A model for woman-centered childbirth
- Authors: Maputle, Maria Sonto
- Date: 2008-11-18T08:33:52Z
- Subjects: Midwives , Childbirth , Maternal health services , Limpopo (South Africa)
- Type: Thesis
- Identifier: uj:14718 , http://hdl.handle.net/10210/1723
- Description: D.Cur. , The overall objective of this study was to describe the model and criteria for woman-centered care that will serve as a theoretical framework for implementing the Batho-Pele Principles in order to facilitate mutual participation between mothers and attending midwives during childbirth at one hospital of the Capricorn district in the Limpopo Province. The phases followed in this study were as follows: Phase 1: Concept Identification The concept identification was achieved through the use of a qualitative research approach which was exploratory, descriptive, contextual and inductive. A sample of 24 mothers and 12 attending midwives participated in the study. Different data collection methods were utilized. Data obtained from unstructured in-depth interviews were analyzed according to the protocol by Tesch (1990; cited in Cresswell, 1994:155). Data analysis from participant observation using semistructured observation and VAS were performed quantitatively by using frequency distribution. The results of interviews indicated experiences that foster/promote dependency in midwifery care. Woman-centered care was identified as a core category and as a central approach that would enhance mutual participation during childbirth. To ensure valid results, a model of trustworthiness as proposed by Lincoln and Guba (1985: 301-318) was utilized. Phase 2: Concept Analysis Following the concept identification, the concept analysis of a core category ‘woman-centered care’ was conducted using the framework as described by Walker and Avant (1995). Phase 3: Development of the Model and Criteria This phase dealt with the description of the structure and process of the model. Strategies were proposed, described and recommended to implement the model where there is interaction of a mother (patient) and a midwife (nurse). Evaluation of the model was done by having dialogue with experts and by utilizing Chinn and Kramer’s (1995:134-135) guidelines for evaluating theory. The criteria for womancentered care were formulated. A unique contribution of this study is the concept analysis of woman-centered care, the development and description of the womancentered childbirth model and the formulation of criteria for woman-centered care.
- Full Text:
Standaarde vir perinatale onderrig
- Authors: Richter, Magdalena Sophia
- Date: 2012-09-05
- Subjects: Perinatology -- Study and teaching -- Standards , Maternal health services , Newborn infants -- Care -- Study and teaching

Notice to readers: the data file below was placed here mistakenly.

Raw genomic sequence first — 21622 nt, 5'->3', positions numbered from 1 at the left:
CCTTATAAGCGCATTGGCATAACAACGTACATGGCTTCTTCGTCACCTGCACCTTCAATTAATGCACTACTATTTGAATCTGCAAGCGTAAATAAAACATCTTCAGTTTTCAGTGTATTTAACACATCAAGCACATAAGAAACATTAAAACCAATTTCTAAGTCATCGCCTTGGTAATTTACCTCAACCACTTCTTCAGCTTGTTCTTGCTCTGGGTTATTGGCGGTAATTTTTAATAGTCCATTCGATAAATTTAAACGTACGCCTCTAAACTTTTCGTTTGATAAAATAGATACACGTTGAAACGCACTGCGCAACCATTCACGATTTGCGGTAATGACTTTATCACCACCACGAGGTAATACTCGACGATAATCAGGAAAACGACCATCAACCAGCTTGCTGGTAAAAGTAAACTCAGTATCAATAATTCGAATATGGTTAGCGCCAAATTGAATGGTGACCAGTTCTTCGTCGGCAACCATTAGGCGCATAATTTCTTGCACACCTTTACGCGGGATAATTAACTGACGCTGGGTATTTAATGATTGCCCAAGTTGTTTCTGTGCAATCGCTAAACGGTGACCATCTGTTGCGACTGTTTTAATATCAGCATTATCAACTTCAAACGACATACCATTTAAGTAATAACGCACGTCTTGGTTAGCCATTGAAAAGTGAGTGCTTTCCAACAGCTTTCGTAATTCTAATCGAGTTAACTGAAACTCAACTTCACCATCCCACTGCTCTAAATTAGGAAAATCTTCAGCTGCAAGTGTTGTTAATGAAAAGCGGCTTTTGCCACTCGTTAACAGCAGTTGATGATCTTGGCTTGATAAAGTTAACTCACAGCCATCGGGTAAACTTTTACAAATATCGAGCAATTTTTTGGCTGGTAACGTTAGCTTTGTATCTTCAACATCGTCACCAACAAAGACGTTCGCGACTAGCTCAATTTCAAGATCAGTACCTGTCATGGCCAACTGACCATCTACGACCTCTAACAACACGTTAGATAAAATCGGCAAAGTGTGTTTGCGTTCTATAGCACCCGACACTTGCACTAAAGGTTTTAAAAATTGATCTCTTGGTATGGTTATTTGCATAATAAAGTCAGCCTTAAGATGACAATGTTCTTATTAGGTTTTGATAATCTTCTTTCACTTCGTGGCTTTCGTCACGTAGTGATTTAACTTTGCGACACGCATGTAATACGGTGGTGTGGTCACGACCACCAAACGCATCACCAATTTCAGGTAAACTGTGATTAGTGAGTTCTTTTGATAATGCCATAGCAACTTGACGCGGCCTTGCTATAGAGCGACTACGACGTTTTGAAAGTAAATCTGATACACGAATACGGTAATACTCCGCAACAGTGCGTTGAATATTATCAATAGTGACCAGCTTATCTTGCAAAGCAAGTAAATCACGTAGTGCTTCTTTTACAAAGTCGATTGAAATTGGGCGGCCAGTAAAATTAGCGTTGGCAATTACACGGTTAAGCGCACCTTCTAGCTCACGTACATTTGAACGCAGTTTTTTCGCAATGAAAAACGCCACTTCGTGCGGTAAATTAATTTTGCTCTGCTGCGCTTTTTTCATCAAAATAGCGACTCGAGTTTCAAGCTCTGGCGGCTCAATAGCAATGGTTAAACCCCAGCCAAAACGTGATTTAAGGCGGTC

- Type: Thesis
- Identifier: uj:3549 , http://hdl.handle.net/10210/6934
- Description: D.Cur. , Quality control in perinatal education is imperative, with the purpose to deliver a high quality and appropriate healthcare service to the family in the peri natal period. The purpose of this study was to develop valid standards for perinatal education in South Africa. To reach this goal, the study proceeded as follows: Development phase -concepts were developed for perinatal education, -the concepts were logically systematised and formulated in concept standards, -the standards were presented for peer group review with the purpose of refinement and further development. Quantification phase: - the statistical validity of the standards was determined/calculated. After completion of the study the researcher reached the conclusion that quality perinatal education must adhere to the following standards: A philosophy for perinatal education must exist; The perinatal facilitator must be a well trained professional person, and must possess certain personal traits; The perinatal education style/method must adapt according to the client's socio-economic status, age, marital status and needs; The perinatal facilitator must make use of acknowledged teaching methods and techniques in order to facilitate learning; The perinatal education must comply with certain minimum requirements in order to make it accessible and acceptable to the client; The perinatal facilitator must complete a preparatory phase before she is allowed to give education; A perinatal education programme must have a curriculum that can be adapted to the client's circumstances; Perinatal education must be presented purposefully; The end result of perinatal education must focus on a healthy baby and a healthy, empowered mother, family and community.
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